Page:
Shipping and Logistics

Georgia Ports Authority Expansion is Economic Boon

Written by Sandy Williams

The Georgia Ports Authority broke ground on the $126.7 million Mason Mega Rail Terminal on Monday. The new terminal will increase the Port of Savannah’s rail lift capacity to 1 million containers per year.

“Today is a great day for Georgia and the nation,” said Georgia Gov. Nathan Deal. “Not only will this new intermodal facility take trucks off the road and bring our products to market with greater efficiency, but it will open a new corridor for American commerce to and from the Midwest.”

Garden City Terminal is already the South Atlantic region’s busiest intermodal gateway, handling 38 trains per week of import and export cargo. Once the Mason Mega Rail terminal is complete, the Port of Savannah will have a state-of-the-art facility, unique to the U.S. East Coast, say port officials.

When complete, Garden City Terminal will have a total of 180,000 feet of rail, 18 working tracks and the capability of building 10,000-foot unit trains on terminal. This will allow GPA to bring all rail switching onto the terminal, avoiding the use of nearly two dozen rail crossings for improved vehicle traffic flow.

GPA estimates that the new intermodal terminal will take more than 200,000 trucks off the road annually. Rail time from Savannah to the Midwest will be reduced by 24 hours, according to GPA estimates.

The Mason Mega rail project is one of a series designed to make Georgia the transportation and logistics hub of North America. Among the projects under way or planned are the expansion of Savannah Harbor, a new inland terminal in Northwest Georgia, and a $10 billion statewide transportation improvement plan.

The $134 million Savannah Harbor Expansion Projects is about 50 percent completed. The U.S. Army Corps of Engineers finished dredging the entrance channel to the harbor earlier this month, extending the channel seven miles into the Atlantic Ocean.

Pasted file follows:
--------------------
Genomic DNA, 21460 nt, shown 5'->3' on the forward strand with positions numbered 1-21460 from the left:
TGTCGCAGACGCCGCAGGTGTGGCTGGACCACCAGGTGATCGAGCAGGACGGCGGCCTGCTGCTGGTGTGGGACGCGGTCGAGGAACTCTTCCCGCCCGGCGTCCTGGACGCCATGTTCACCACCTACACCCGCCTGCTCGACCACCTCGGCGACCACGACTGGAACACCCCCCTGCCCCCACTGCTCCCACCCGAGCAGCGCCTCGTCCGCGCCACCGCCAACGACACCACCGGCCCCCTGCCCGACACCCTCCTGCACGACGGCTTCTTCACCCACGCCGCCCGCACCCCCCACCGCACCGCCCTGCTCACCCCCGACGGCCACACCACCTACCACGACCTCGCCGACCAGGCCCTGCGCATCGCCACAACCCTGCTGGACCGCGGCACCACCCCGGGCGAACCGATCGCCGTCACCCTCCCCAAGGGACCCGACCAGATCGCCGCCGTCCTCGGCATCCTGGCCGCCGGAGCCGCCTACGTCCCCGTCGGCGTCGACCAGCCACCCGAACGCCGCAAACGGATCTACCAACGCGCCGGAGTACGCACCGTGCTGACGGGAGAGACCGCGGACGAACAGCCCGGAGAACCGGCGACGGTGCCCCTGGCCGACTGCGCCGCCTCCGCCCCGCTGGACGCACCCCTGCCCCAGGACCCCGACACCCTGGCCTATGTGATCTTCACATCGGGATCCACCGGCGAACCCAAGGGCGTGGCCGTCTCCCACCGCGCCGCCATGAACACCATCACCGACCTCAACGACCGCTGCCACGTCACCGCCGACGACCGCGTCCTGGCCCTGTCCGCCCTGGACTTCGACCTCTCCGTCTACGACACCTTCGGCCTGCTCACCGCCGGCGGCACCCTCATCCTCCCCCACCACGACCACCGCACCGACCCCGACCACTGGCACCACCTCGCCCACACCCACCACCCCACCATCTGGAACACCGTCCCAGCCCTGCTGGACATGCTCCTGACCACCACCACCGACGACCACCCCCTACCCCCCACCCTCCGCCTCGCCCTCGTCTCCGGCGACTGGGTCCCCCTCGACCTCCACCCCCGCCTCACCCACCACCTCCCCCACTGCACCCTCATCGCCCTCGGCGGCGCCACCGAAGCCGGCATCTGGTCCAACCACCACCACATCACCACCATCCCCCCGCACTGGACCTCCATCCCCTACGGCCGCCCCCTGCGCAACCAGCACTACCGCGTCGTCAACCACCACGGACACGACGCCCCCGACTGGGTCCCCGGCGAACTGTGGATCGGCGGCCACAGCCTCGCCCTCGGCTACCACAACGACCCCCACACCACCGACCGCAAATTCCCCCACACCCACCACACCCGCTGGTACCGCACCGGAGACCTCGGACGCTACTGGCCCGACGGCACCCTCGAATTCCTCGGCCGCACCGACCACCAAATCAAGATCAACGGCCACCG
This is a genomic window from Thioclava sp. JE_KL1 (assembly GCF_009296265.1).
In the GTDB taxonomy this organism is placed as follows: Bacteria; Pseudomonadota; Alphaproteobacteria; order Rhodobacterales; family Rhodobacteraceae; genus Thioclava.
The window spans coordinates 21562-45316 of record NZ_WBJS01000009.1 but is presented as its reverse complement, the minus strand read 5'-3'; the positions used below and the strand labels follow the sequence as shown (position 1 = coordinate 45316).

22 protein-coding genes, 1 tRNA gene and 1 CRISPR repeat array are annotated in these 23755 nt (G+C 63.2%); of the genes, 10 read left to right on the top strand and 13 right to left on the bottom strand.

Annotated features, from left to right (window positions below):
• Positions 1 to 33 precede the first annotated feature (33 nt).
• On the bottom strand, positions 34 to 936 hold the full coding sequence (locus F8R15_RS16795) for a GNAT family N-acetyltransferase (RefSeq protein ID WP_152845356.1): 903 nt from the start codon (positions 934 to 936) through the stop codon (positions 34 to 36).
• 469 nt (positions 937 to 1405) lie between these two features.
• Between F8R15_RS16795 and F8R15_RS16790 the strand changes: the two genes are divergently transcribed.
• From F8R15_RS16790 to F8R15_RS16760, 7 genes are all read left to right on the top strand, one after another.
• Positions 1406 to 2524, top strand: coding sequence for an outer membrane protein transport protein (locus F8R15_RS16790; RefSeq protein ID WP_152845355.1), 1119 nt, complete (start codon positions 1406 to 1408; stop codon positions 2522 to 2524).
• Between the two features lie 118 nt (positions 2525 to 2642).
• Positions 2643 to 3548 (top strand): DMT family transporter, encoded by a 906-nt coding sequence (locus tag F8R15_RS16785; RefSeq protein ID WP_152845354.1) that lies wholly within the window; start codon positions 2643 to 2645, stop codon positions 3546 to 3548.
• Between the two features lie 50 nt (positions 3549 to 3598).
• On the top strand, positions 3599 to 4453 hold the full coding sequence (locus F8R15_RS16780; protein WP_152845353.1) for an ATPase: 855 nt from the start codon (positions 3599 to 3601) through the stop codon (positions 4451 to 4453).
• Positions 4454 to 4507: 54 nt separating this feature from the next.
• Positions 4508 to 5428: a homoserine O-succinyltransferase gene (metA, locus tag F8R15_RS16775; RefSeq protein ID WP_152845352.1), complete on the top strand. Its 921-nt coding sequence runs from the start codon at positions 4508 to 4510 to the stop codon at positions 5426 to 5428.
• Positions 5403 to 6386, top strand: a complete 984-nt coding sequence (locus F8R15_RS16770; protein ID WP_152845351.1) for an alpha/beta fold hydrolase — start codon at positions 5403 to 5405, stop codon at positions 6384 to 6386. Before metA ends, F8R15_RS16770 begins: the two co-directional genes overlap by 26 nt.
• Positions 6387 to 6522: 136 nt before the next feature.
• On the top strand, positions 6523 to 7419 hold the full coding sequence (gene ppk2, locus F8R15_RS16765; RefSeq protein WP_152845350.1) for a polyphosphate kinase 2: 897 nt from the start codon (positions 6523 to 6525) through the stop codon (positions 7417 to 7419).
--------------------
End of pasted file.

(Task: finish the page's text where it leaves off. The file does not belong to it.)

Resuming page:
Dredging GPA

“Approximately half of the Savannah harbor’s 40-mile channel is deepened and better equipped to handle post-Panamax vessels. The SHEP has broad national impacts, and with this achievement we are now halfway to realizing more than $280 million in net annual benefits for the nation,” said Col. Marvin Griffin, Commander of the Savannah District.

The first of four new Neo-Panamax cranes installed at Garden City Terminal began operation on March 21. The supersized cranes can reach across vessels 22 containers wide. Six more are expected to be installed by 2020, growing the crane fleet to 36. This will allow the port to move approximately 1,300 containers per hour over a single dock. Designed by Konecranes of Finland, the cranes have integral generators that capture enough energy while lowering boxes to power themselves for 18 minutes of every working hour. 

Crane GPA2

The GPA had its busiest February on record, handling 2.9 million tons of cargo (up 1.5 percent) and 341,093 TEUs (up 3.2 percent) over the 28-day period.

For the fiscal year to date (July 2017-February 2018), the GPA has handled 23.1 million tons of cargo, up 1.56 million tons, or 7.3 percent. In containerized trade, the Port of Savannah has moved 2.73 million TEUs, up 212,348 or 8.4 percent.

GPA Tonnage

A recent study released by the Terry College of Business at the University of Georgia found that GPA supports 439,220 full- and part-time jobs across the state, about 9 percent of total state employment. Maritime trade amounts to $44 billion in state gross domestic product, or 8 percent of Georgia’s total GDP, according to the report

“The maritime industry is a crucial component in the overall economic and environmental success of the country,” said Maritime Administrator Rear Adm. Mark H. Buzby. “Investments in our nation’s port infrastructure improve the efficiency and intermodal capabilities of our nation’s ports, allowing the U.S. to remain competitive in the global market.”

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